The next day another female arrived. I watched the two of them competing for turns at the feeder. All day they chase each other away, each still managing to land and feed for the few seconds it takes to sate a creature so tiny. One tentative male finally showed up today, his ruby throat resplendent in the sunlight. I haven’t managed to get a photo of him yet. I hope he’ll return, despite these territorial females.

There’s a lot I didn’t know about hummingbirds. They’re curious. They watch me through the window as I’m watching them. I read that they’re highly intelligent; they learn to recognize the person who feeds them and may even remind this person if their sugar water is running low. They are not social, not flock birds. When they migrate to Mexico in the fall, they go it alone. Why does this pull so terribly on my heartstrings? I cannot shake the image in my mind of this tiniest of birds flying so far by itself.

They do not think of themselves as fragile. They are not lonesome.

It’s what they do. They lead a solitary existence.

With that, the hummingbird memory stirs.

Summer, long ago. Riding in Grandma’s rocket-red Ford Galaxie 500 along the dusty dirt road to her sister’s house. The Galaxie doesn’t have power steering or air-conditioning so the windows are down and Grandma has a Kleenex stuffed into her cleavage to catch the trickling sweat. Fortunately Aunt Elizabeth only lives about a mile away, in a little bungalow house with square tapered columns, off to itself by cornfields and groves of hardwoods. There’s a path in the grass of her yard where her old maroon car (I think it was maroon, either a Ford or a Chevy, I can’t recall exactly) is parked by the weathered outbuilding. Grandma and I park behind it and walk in the shade of the trees to Aunt Elizabeth’s back porch.

Everything is old. The porch floorboards, the screen door that squawks on opening and closing, the tiny, cramped kitchen, the worn linoleum revealing a slightly swayed floor, the living room with braided rugs…it’s a dark house, faintly musty. The smell of Time hangs in the air, unmoved even by the square electric floor fan humming on high speed. Aunt Elizabeth is pleased to see me. She opens her arms to give me a hug and kiss. Her pale cheek, faintly mottled with reddish freckles, is cool. She’s two years older than my grandmother. She asks how my Daddy is, says she sure does miss him, oh, she used to enjoy having him over to eat…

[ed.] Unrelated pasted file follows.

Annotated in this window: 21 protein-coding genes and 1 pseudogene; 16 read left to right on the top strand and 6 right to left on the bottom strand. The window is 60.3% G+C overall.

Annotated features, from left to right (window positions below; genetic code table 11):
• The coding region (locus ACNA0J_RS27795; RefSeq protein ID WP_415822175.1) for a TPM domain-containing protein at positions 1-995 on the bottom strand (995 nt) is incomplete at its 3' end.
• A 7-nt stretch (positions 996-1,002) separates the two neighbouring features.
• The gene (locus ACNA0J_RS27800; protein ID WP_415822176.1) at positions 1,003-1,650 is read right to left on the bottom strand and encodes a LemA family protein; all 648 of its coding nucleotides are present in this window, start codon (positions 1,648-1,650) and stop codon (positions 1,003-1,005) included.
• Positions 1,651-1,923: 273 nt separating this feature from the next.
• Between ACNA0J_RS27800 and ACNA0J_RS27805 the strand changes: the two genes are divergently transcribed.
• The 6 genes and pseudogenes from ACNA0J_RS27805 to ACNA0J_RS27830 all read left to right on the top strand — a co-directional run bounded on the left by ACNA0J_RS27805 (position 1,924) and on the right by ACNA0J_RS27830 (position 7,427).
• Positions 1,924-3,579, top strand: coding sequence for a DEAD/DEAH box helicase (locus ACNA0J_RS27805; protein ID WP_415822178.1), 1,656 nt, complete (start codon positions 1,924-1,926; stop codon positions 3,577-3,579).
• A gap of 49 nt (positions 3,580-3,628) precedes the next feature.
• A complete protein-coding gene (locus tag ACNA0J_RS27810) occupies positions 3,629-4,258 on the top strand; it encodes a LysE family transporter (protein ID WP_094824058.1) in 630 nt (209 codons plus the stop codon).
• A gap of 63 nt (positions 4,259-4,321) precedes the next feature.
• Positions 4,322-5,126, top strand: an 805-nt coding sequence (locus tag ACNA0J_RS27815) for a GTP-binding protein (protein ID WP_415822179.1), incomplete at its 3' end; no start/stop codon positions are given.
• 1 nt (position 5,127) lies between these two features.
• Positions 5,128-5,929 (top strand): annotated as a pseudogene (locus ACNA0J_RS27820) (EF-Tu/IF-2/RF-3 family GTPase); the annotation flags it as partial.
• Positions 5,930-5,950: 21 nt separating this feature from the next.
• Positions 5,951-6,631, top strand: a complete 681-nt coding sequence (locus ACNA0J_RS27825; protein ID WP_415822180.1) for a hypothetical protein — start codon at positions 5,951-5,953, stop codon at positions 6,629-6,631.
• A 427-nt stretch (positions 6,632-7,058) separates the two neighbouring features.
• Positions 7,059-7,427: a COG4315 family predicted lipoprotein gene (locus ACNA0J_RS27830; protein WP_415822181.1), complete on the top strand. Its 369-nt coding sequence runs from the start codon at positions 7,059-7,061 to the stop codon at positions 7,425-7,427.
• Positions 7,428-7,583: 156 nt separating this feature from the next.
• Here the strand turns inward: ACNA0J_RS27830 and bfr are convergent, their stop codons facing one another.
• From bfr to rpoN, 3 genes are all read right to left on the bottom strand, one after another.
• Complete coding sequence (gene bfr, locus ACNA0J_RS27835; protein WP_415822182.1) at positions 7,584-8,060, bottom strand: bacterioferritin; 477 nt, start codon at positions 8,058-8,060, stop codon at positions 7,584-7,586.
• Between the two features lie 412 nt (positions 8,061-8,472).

Aunt Elizabeth doesn’t have children. Not any that lived. When I first asked about it, Grandma told me of her sister’s two premature, stillborn babies. Tiny things, said Grandma; she was there when it happened. She held them, grieved for them. Aunt Elizabeth was married to Granddaddy’s youngest brother, who died before I was born. He suffered from some kind of condition doctors could never figure out. Without any warning, he’d lose consciousness and collapse. It happened numerous times until the day he had a spell and couldn’t be revived.

So my great-aunt, in her sixties, lives here alone, way out in the country where, in the 1970s, people still don’t have telephones; they drive to each others’ houses to visit and catch up on news. It is good that a few of her eight siblings live close by, that grown nieces and nephews make a point to come by to see her when they can. Aunt Elizabeth gardens, cans her vegetables and preserves in glass jars for storing on her kitchen shelves, drives to town, tends to herself, is completely independent, yet it seems a solitary existence to me. As she chats with Grandma I wonder if she’s lonesome, if she still misses her husband, gone for so long, and if she’s sad about having no children or grandchildren of her own. She hands some bubblegum out to me and I know she got it because she knew I was coming.